What Makes a Singer “Good?”

A recent study found that most amateur singers can carry a tune just as accurately as trained professionals, suggesting that singing may be as universal a human trait as talking. But good pitch doesn’t always mean good music — Bob Dylan, for example, seems to have gotten along just fine without perfect pitch.

So what makes a singer “good?”

(HT: Popular Science)


wow. i partly agree with all u guys.

yes... i believe that even though you don't hit "perfect pitch", if you sing it with enough passion then you can be a 'good' singer. Singers who sing with emotion tend to grab the audience's attention more better than singers who just hit the right keys. I guess it's just how it works.

There are a lot of singers who just stay still on stage and only care about having the 'perfect' pitch. But how many of them are actually 'good' singers? and by good in this case, i mean someone who really likes singing and sings with all his or her might, putting all the feeling of the song into how he or she sings it.

A truly good singer can understand the meaning of the song and from deep within the heart, expresses all the feelings into the song to make it more powerful and interesting.

I have a friend of mine who can sing. I mean she hits the right notes all the time. But her singing is not really 'complete'. I have another friend. Now, he gets off pitch sometimes, but he sings it with feeling! He knows how to set the mood depending on the song he's singing. Now, if they both turned out as singers, who would be considered a better singer? of course the second friend.

I think that even though you make mistakes and you aren't all that perfect, your other positive singing points can hide all your negative points. THAT, is what makes a perfect and 'good' singer.



What makes a singer good is what makes freakonomics good. It isnt the technical quality of the analysis (or the singing) it is the entertainment value.

Entertainment means different things to different people, but ultimately it triggers some emotion.


While most people can adequately carry a tune, there is a huge difference between being relatively on key and actually singing the correct note. And believe me, to the trained ear, someone singing even slightly flat makes you want to stab yourself in the face. A good singer (all other performance skills aside) is someone who can hit the correct note every time.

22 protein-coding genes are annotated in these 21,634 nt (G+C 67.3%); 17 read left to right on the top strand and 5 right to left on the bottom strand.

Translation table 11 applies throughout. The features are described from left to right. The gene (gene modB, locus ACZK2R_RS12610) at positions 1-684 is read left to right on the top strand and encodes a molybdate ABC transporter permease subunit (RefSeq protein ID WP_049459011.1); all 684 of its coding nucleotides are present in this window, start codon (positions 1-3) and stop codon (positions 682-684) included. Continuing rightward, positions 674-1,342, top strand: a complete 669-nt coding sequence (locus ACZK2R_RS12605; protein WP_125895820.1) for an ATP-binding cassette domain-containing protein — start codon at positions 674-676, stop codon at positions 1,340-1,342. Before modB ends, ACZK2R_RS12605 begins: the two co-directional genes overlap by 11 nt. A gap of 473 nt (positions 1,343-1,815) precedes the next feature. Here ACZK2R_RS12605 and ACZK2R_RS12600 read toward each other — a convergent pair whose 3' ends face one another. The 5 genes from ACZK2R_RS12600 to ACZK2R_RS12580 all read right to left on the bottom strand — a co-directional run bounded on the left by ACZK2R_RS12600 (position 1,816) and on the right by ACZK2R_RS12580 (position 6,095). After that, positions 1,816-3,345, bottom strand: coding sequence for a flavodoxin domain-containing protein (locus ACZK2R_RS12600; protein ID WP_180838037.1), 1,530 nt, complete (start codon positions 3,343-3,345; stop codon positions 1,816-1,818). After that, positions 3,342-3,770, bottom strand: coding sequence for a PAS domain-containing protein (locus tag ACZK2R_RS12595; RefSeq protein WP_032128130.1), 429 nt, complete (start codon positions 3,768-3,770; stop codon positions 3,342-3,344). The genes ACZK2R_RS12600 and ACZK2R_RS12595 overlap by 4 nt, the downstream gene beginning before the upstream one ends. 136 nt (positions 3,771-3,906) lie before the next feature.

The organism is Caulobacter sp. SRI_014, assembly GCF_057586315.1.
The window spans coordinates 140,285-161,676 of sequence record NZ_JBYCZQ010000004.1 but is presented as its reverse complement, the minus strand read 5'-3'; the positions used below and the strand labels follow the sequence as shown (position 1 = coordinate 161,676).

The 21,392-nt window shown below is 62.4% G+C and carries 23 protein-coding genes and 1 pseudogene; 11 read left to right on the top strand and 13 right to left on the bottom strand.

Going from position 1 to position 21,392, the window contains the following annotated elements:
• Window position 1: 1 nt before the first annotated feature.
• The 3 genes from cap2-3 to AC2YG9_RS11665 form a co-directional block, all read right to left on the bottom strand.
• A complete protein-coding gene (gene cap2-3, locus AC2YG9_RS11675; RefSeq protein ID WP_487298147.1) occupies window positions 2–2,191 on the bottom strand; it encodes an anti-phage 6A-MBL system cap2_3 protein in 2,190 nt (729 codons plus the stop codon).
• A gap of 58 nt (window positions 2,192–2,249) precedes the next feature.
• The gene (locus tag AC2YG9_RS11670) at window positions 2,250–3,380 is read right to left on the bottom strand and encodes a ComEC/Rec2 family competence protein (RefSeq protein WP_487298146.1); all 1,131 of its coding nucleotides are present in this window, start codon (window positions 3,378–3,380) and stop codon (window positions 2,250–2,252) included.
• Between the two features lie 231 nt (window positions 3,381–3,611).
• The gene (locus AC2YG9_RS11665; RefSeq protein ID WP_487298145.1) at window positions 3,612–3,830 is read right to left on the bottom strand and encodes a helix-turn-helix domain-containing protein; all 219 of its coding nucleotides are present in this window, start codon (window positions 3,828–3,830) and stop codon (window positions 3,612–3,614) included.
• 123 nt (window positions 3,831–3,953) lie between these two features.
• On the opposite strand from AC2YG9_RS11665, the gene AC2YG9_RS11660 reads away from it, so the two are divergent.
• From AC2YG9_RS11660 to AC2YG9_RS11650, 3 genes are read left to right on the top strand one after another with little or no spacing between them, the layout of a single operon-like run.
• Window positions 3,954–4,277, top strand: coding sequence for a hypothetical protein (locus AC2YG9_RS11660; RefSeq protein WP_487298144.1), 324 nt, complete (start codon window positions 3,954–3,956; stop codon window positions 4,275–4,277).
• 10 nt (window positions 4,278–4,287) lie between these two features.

Many here are saying that what makes some music and singers "good" is difficult or impossible to quantify. Well, the company Platinum Blue would disagree with you. His company uses software to analyze songs to predict if they will be hits or flops. The success rate is apparently high enough that one or more big labels use his service. Here is the link to the NPR story: http://www.npr.org/templates/story/story.php?storyId=10442377


bob dylan (and he's not the only one that fits in this category) was not merely a singer. he was also a poet and an artist. as your question implies, "good" is a very subjective adjective, but i think it's important to recognize that there is a difference between people who are only singers and people who sing and play music they create themselves, which is a totally different kind of "good".


Its all about how well a label believes the public will view them. Its all about look. Plenty of talentless bands are mainstream today, because they have "the look." Green Day and Nickelback to name a few. There are some talented musicians mainstream as well, but underground is where one must look to find the true talent.

Miss Scarlet

I think "good" really depends on who you're asking; "good" to many people is something that fits in with their perspectives based on what they've already heard and are familiar with. What is interesting to me is the trend lately for Classically-trained singers to go mainstream. Josh Groban and Charlotte Church come to mind, as well as the popularity of the movie Phantom of the Opera. Most listeners had never heard opera before, or a classically-trained voice--mostly because it was not familiar to them. Because these singers generally sing very popular-style music, but with the classical-style voice, listeners thought they were amazing. It was their only example, and by default, they must be "good" because they are "trained"--and in my opinion, a lot of people are also drawn to them because it makes them feel "cultured". Now ask a classically-trained musician's opinion: you'll get a completely different answer. Josh Groban does have a great voice, but it's still your average trained voice. I can see why people like it--it has a lot of desirable qualities in the classical sense, like fullness, tone, and air support. Big changes compared to most pop singers. But from a classical standpoint, he doesn't do a ton with range, dynamics, color, expression. If you don't believe me, go listen to a Puccini opera.



Singing, like everything else, is about storytelling. Some people refer to it as emotion, but it is more than that. I've witnessed singers who were very connected emotionally to a song even when the audience had checked out. The story they sing means nothing until it means something to me.